When Peter saw him, he asked, “Lord, what about him?” Jesus answered, “If I want him to remain alive until I return, what is that to you? You must follow me.” John 21:21-22 NIV
Years ago I was invited to a meeting with a couple of Christian leaders in our city with the purpose of exploring a cooperative ministry effort. I knew each of the men and was familiar with the intensity and dedication with which each led their well established and successful ministries. As I was making the thirty minute drive across town on the freeway I decided to take the time to pray for the meeting. Almost immediately I heard these words, whispered by the Holy Spirit “Stay in your lane!” At that moment traffic was fairly heavy on the four lane stretch of road that I was on and my first impulse was to warily check the lanes on either side of me.
Assured that everything was alright, I figured I would stay in the lane in which I was driving until I needed to exit and turned my attention to what the Lord really intended with the words “stay in your lane.” I knew it was a word of wisdom for me as it related to the meeting. The lane I was being warned to stay in was my lane and focus of ministry. God was reminding me of the importance of fixing my heart clearly on His calling and purpose for my life, and not being drawn or forced out of that lane into the lane of another. Having this quickened in my spirit brought a sense of peace with the realization that there was sure to be pressure in the meeting to change ministry lanes.
When I arrived and the meeting got underway it was readily evident that the two men already had an agreed upon agenda. They had a cooperative plan for a worthy ministry goal which they wanted me to merge into, but which clearly was in a lane beyond the purview of the ministry I represented. To have submitted to their plan would draw me out of the lane of ministry to which God had called me and forced me to function outside of my gifts and abilities. Because of the “stay in your lane” word, I had no trouble politely declining their offer while blessing them in the unique lane of ministry to which God had obviously called them.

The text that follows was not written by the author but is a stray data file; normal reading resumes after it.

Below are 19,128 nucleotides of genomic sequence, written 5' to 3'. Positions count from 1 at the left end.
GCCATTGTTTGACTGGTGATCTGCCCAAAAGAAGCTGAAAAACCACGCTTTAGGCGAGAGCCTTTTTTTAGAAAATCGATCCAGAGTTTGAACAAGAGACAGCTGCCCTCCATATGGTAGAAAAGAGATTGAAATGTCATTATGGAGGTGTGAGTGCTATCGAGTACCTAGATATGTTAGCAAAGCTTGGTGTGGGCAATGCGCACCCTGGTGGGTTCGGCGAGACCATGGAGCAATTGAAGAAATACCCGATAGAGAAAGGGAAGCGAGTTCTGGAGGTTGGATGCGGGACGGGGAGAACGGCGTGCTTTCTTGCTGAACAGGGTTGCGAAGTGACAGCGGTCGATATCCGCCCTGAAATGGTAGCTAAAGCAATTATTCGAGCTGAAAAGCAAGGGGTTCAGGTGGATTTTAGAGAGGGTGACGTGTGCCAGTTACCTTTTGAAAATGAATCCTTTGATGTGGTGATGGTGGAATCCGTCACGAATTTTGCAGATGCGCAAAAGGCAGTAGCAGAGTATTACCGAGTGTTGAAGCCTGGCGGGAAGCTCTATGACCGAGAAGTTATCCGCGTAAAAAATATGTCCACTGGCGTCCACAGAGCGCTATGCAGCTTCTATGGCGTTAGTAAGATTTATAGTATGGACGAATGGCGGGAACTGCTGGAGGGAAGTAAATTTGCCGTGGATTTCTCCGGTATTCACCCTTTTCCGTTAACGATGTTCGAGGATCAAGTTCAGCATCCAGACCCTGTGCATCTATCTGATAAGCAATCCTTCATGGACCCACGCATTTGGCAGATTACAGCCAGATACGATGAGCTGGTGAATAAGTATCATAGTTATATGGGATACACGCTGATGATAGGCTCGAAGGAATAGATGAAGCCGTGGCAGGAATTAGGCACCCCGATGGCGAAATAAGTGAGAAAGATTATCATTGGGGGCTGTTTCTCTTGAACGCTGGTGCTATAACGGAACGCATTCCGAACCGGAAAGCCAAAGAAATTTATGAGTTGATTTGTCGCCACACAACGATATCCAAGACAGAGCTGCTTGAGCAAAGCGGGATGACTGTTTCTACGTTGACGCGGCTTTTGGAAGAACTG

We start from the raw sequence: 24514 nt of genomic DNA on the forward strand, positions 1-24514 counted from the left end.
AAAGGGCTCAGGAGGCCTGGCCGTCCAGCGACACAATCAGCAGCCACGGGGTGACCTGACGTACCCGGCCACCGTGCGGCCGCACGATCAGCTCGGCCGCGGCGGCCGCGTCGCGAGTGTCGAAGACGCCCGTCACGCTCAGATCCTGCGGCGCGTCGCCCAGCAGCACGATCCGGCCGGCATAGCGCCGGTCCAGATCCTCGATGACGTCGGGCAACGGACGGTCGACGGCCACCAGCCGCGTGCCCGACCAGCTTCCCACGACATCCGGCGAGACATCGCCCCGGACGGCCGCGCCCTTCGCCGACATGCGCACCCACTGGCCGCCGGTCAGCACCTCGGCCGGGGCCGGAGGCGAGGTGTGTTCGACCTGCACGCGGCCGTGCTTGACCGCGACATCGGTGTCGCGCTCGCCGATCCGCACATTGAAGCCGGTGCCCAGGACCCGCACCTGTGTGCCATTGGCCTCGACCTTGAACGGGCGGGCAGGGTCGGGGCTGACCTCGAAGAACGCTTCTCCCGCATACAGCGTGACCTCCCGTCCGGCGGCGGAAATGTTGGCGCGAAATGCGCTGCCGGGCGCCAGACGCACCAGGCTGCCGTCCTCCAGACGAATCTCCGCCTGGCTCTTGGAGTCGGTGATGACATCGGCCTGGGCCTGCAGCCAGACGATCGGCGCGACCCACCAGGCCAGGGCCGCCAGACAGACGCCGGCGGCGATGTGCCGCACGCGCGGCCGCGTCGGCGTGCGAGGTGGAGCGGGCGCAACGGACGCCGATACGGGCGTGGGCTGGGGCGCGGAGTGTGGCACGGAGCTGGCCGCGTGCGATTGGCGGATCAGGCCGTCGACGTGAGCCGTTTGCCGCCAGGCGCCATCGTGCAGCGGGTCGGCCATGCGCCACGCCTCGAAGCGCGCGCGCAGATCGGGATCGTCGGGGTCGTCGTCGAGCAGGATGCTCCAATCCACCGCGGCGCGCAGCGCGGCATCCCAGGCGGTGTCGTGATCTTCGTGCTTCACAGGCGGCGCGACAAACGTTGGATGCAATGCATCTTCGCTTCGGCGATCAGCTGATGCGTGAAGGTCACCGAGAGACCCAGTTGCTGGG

There is an inherent danger in taking our eyes off the lane or path God has us on by comparing or compromising our life and ministry with another. God has given each of us unique gifts and grace that are matched to unique tasks and callings. Jesus’ rebuke of Peter, in reference to his comparing himself to John, is a great illustration of this point (John 21:21-22). When He says “What is that to you? You must follow me” He is in essence saying “forget the other person’s lane – just stay in your lane!”
It is akin to the realization young David had to as he prepared to fight Goliath. When King Saul attempted to dress David in his armor, it not only did not fit him, it would have hindered him and likely caused his defeat (1 Samuel 17:38-39). Being drawn into functioning like someone else is always a trap. It inevitably diminishes what we are best at while forcing us into areas we are not good at.
Peter’s temptation to compare himself to John is the same temptation we all face. It can lead to compromises we will eventually regret. This is why Paul writes “We do not dare to classify or compare ourselves with some who commend themselves. When they measure themselves by themselves and compare themselves with themselves, they are not wise” (2 Corinthians 10:12 NIV). Simply put, the comparison game is just not wise!
Do you know the lane God has called you to abide in as you serve Him with the unique gifts and abilities He has given you? Are you staying in your lane while finding joy and fruitfulness? Or, are you struggling outside your assigned lane in a lane God never called or equipped you to function? If you feel frustrated, oppressed, compromised, or trapped in what you are doing to serve God, you just might be in the wrong lane.
If you do sense you are in the wrong lane, maybe Paul’s question to the Galatians applies to you. “You were running a good race. Who cut in on you to keep you from obeying the truth” (Galatians 5:7 NIV)? In other words, who or what forced you out of your lane? Have you been deceived through comparing yourself to someone else into trying to do something you are not equipped or called to do?
Give heed then to Jesus’ words to Peter who was more focused on John than Jesus – “What is that to you? You must follow me.”
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